It's getting crowded in the investment crowdfunding space, and that's excellent news. Almost any asset can benefit from investment crowdfunding and, as more types succeed, that will cause still more niche platforms to launch.
At this point, everything from independent filmmaking to whistleblower lawsuits has gone the investment crowdfunding route. Broadway productions of Godspell and On The Town both got some of their funding from small investors via crowdfunding platforms. Accredited investors can help light up emerging businesses in the nascent marijuana industry via CannaFundr. And investors with a thirst for undersea adventure can dive into shipwreck recovery via Lords of Fortune.
Crowdfunding is an efficient, contemporary way to connect entrepreneurs with smaller sources of capital, in the form of individual investors. It had been percolating for most of a decade, then got a big boost with the 2012 passage of the Jumpstart Our Business Startups Act, The JOBS Act received huge bipartisan support as part of the effort to energize the faltering U.S. economy by supporting small businesses.
Some SEC rules pertaining to the legislation have been delayed and, importantly for many, the rules permitting participation by non-wealthy unaccredited investors have yet to be finalized. Nevertheless, the JOBS Act has boosted the viability of crowdfunding by relieving some of the burdens that companies operate under. Among other things, companies can have more shareholders before being required to register with the Securities and Exchange Commission, the tight control over sources of capital for many companies are loosened to include crowdfunding portals, and startups can advertise as a way of attracting investors.
$217.7 million in equity capital was crowdfunded by accredited investors in the first year after Title II of the JOBS Act was implemented in September 2013, according to Crowdnetic. That's money that makes entrepreneuring viable. It's the reason that accredited investors can now directly support oil and gas exploration, the buying of distressed mortgages and even eccentric new alternative pesticides with their money.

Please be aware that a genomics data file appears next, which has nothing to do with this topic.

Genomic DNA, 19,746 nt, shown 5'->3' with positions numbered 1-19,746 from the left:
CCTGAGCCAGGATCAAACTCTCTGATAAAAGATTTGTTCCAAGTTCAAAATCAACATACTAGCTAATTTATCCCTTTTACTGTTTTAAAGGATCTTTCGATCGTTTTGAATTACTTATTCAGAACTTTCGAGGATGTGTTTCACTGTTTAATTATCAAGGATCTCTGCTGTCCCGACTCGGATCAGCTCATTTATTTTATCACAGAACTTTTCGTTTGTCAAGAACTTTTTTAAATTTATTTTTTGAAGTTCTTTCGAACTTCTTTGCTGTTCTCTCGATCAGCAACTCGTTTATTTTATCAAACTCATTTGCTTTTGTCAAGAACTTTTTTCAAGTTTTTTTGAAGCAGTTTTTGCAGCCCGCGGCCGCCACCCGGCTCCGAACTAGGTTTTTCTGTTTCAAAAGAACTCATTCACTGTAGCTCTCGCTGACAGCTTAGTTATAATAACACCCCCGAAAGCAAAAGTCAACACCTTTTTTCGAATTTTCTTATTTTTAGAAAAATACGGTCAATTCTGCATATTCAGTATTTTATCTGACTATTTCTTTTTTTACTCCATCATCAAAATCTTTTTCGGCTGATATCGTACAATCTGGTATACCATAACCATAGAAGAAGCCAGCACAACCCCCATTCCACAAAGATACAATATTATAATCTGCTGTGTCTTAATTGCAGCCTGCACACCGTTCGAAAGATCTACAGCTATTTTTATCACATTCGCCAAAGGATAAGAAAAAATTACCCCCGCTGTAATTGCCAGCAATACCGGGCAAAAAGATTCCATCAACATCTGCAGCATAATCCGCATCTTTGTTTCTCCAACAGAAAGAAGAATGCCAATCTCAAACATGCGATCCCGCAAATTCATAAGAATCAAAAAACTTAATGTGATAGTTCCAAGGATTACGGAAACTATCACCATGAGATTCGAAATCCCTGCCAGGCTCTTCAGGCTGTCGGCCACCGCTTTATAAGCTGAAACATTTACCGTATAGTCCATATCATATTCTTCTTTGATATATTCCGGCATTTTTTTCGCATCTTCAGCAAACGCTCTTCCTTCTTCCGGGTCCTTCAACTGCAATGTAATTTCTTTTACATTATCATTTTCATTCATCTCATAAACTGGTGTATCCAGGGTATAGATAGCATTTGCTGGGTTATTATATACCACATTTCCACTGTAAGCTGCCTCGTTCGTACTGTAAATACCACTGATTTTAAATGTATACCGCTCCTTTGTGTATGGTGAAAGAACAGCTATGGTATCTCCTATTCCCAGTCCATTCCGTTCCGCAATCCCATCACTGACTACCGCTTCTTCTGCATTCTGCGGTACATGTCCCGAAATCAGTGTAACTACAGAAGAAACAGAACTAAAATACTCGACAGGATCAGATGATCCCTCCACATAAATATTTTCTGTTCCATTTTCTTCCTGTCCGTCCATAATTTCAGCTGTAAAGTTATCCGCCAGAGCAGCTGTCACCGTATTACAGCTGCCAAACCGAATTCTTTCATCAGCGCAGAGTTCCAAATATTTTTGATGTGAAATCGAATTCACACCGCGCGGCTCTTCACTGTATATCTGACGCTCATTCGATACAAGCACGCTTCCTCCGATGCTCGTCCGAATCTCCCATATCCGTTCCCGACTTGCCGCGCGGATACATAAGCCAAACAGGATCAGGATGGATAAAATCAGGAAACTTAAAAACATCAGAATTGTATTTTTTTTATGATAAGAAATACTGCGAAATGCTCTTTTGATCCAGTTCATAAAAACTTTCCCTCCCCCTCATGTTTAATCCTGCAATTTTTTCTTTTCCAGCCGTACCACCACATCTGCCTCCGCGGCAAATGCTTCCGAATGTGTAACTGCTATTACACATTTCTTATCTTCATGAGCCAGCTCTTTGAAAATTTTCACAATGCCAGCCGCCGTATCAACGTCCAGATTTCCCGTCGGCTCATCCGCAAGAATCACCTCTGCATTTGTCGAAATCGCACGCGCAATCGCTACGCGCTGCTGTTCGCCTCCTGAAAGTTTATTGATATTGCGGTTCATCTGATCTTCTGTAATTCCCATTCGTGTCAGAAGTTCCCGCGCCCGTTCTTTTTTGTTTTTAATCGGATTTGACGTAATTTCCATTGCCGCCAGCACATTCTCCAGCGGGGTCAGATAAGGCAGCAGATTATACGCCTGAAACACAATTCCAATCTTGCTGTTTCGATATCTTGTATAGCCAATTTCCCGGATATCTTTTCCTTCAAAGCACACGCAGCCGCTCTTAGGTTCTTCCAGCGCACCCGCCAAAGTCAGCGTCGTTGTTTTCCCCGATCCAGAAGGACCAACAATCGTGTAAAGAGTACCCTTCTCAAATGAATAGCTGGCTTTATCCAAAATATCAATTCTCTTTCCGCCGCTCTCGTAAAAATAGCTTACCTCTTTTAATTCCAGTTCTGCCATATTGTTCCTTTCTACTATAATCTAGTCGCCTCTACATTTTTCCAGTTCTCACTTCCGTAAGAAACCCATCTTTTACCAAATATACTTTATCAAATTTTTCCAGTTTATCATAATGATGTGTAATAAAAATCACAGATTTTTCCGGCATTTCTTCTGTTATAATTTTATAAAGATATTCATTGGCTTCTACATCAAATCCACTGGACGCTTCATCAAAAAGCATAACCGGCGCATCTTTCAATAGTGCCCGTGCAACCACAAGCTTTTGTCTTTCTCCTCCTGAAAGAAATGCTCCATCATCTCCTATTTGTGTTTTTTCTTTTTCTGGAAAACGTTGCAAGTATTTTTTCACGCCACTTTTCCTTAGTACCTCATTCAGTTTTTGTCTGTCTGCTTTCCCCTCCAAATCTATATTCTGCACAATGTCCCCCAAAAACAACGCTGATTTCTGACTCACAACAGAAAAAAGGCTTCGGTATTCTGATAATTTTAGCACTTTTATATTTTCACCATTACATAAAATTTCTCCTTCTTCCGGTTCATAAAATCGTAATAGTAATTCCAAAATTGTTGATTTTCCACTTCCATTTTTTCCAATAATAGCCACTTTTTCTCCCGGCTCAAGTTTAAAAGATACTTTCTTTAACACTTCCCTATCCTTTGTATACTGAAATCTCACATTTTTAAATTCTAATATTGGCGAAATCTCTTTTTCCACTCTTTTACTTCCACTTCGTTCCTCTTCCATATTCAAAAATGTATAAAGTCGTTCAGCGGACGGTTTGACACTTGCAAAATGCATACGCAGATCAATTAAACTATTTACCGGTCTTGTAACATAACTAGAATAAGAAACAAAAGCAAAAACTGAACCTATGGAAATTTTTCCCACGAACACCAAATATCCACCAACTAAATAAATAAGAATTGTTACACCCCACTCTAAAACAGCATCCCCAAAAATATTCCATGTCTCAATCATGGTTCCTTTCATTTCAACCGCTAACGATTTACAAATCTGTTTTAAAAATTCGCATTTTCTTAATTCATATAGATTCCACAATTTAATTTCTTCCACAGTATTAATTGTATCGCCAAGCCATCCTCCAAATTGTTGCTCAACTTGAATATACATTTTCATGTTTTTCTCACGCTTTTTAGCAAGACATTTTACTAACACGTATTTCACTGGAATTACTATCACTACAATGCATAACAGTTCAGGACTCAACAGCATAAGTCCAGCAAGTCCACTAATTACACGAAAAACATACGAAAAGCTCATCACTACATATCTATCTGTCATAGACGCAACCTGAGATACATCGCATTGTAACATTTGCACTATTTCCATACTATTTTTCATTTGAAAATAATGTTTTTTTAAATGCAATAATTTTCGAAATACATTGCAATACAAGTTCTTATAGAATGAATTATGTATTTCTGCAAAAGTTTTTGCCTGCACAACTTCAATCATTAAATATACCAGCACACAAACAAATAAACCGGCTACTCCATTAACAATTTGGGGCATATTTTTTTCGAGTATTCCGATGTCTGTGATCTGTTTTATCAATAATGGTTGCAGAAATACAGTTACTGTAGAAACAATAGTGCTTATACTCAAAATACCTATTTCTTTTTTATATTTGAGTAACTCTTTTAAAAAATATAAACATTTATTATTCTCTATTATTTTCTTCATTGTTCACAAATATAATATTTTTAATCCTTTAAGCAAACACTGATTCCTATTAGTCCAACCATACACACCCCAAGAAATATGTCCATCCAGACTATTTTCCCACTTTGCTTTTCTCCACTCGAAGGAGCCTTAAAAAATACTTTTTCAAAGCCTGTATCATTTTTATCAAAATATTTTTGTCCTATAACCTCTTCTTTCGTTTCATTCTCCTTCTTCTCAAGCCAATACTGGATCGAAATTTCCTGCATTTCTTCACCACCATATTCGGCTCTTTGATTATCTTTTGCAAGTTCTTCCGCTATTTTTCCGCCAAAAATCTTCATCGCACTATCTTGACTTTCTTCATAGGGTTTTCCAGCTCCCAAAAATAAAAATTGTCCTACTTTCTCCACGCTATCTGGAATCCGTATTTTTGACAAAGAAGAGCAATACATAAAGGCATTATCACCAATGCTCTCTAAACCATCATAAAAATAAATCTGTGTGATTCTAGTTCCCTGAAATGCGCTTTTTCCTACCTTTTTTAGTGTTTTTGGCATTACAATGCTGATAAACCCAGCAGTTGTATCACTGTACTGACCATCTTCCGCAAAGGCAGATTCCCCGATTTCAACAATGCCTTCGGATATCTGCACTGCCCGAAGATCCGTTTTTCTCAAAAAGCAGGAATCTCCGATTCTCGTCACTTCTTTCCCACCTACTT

Startups and real estate still make up the majority of the crowdfunding ventures. However, online capital raising has also been a good source of support for our work at American Homeowner Preservation. These investments fuel our efforts to buy up broken home loans from banks at significant discounts and provide homeowners sustainable solutions to stay in their homes with reduced payments and discounted principal balances.
But there are other people being helped as well. At LexShares, the crowd of investors can help level the playing field of justice by providing the money that whistleblowers and other litigants need to take on big, deep-pocketed opponents in court. "Access to Justice is Unequal," the site proclaims. The cost of legal work is daunting; anyone who's consulted a divorce attorney at $300 an hour knows that. When it comes to undertaking a years-long court battle against a large corporation, the amounts involved are an intimidating obstacle; crowdfunding by supportive investors can bring that down to size.
Of course, investing is about maximizing one's return on capital. However, for some crowdfunding platforms, the definition of 'return' is fluid. The Miami-based shipwreck salvagers Lords of Fortune, for example, note on their website that the firm "pays out its investors and partners in-kind in treasure and/or artifacts recovered during expeditions. Such recoveries become family heirlooms, memories and stories that can be passed down through multiple generations."
Shiver me timbers. For the accredited investor who wants to be repaid in something other than doubloons, there are scores of crowdfunding opportunities, and many more to come.
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